Shillong, July 16 : Patricia Mukhim, a veteran journalist and the Editor of The Shillong Times, feels that militancy has reached a saturation point in north-eastern India, in Assam, Nagaland and Manipur.
Speaking to Asian News International recently on the overall scenario in the region, she said that philosophers have stated that no revolution carries beyond 15 years. A stage has come when militants in the region have to be brought over-ground and rehabilitated.
Speaking of Manipur, Patricia pointed out that today the problem there is "a pure law and order problem which has been given the euphemism of insurgency; it is just looting and extortion."
Similarly, in Nagaland, popular parties like National Socialist Council of Nagaland (Isak-Muivah), have lost their "mooring and cause."
"This is what happens when militancy goes beyond its life. It has exceeded its life span. All the goals are blurred now. Nobody knows what they (militants) are fighting for and now the infighting is basically for control over commercial interests. It's no longer an ideological warfare. So, you are trying to control Dimapur, trying to control all the extortion sources. This is infighting," she added.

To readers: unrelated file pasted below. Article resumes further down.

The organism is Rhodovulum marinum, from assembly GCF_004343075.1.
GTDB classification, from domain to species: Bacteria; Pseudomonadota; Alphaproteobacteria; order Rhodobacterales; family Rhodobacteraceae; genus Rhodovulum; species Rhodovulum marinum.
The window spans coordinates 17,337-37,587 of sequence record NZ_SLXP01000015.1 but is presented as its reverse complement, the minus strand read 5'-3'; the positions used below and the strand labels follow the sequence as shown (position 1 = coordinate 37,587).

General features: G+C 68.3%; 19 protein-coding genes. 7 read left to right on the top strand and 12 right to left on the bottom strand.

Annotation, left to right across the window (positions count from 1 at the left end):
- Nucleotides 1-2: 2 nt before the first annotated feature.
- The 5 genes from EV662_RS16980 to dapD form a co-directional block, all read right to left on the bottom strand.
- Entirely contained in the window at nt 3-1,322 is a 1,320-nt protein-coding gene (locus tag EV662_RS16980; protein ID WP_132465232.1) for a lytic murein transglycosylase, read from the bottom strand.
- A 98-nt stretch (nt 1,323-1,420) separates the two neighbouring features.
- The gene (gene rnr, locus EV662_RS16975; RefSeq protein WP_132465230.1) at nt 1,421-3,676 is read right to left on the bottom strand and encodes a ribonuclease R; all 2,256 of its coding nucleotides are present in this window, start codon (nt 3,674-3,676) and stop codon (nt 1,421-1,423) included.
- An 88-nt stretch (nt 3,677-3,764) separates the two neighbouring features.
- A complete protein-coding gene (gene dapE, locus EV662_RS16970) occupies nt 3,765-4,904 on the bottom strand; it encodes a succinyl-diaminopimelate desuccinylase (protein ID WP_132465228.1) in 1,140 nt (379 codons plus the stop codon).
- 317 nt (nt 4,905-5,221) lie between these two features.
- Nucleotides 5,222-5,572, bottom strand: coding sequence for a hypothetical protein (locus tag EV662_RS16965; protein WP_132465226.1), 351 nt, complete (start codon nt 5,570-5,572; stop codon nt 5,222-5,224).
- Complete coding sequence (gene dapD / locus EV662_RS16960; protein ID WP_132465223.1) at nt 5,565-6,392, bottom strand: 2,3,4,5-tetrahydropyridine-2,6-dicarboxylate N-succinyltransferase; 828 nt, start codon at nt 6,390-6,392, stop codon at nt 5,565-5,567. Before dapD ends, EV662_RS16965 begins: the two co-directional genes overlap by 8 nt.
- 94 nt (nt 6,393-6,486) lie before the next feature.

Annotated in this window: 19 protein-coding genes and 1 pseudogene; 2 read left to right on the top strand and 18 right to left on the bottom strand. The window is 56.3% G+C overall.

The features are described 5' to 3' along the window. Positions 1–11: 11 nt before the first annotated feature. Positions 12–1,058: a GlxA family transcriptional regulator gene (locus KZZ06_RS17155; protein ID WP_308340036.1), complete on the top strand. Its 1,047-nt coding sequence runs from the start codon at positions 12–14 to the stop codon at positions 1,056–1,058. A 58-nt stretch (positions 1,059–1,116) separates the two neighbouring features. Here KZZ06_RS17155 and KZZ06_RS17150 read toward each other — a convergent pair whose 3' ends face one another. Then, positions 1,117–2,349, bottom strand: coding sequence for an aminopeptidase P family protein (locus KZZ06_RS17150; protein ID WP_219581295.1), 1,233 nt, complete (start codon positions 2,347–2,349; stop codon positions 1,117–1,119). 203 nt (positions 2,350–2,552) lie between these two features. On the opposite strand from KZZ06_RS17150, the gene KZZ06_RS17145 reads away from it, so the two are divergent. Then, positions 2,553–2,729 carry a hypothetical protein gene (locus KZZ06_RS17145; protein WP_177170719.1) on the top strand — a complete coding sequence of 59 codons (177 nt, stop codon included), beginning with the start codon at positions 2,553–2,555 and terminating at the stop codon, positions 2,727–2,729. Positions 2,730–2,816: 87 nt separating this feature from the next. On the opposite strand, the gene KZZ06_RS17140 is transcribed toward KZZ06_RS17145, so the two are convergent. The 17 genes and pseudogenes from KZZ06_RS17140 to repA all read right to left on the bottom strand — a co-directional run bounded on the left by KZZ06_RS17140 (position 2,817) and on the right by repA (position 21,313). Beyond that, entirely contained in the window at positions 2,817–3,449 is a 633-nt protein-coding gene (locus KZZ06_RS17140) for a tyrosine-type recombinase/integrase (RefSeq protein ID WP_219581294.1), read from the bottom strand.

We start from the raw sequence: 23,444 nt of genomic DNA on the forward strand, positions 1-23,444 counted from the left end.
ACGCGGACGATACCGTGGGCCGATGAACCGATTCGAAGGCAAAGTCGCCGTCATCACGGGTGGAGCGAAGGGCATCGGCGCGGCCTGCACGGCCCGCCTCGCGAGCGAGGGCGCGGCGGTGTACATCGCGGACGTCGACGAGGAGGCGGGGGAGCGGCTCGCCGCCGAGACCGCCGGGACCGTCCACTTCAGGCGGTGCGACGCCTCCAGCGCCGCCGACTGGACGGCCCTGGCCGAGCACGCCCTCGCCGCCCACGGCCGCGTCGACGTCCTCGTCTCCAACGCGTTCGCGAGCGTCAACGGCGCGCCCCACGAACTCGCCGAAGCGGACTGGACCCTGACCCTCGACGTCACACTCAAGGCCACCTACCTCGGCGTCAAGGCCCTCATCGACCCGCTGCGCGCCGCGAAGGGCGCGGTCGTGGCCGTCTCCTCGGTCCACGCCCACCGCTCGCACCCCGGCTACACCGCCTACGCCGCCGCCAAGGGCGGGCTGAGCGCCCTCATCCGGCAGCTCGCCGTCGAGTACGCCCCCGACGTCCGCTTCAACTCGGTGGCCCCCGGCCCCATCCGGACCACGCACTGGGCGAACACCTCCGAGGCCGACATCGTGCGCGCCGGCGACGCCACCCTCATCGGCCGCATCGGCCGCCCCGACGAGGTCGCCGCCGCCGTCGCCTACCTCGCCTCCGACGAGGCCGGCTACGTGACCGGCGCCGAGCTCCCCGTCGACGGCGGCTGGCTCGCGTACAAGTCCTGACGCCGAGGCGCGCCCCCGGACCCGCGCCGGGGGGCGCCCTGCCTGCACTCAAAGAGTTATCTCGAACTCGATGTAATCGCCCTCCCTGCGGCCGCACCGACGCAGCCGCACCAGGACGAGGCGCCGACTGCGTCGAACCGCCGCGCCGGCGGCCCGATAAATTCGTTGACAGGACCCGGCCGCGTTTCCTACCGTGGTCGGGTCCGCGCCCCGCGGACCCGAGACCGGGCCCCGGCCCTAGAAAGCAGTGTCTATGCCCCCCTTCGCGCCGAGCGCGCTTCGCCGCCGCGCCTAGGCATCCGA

People today want to move on in life, and this includes militants. "The only problem is how do they find a face saving device to come out in the open and join the mainstream," Patricia said. Analysing the recent reports of division in United Liberation Front of Assom (ULFA), Patricia said: "The cadres, who have been engaged in militancy for so long, are no longer fit to be in the jungle and they realise that. And the top cadres are living very comfortable lives. Only the lower middle cadres are fighting and they are doing it without any direction, without any leadership."
Patricia concluded: "To me, it is only a matter of time before this is also resolved. And, it will be resolved because they want it. They can't survive anymore." She feels that in a globalised world one cannot live in a localized situation and anything that poses an impediment to integration of the economy with other states and countries is going to be challenged by people. People's challenge cannot be opposed by militants for long, for all along they've been surviving on people's support."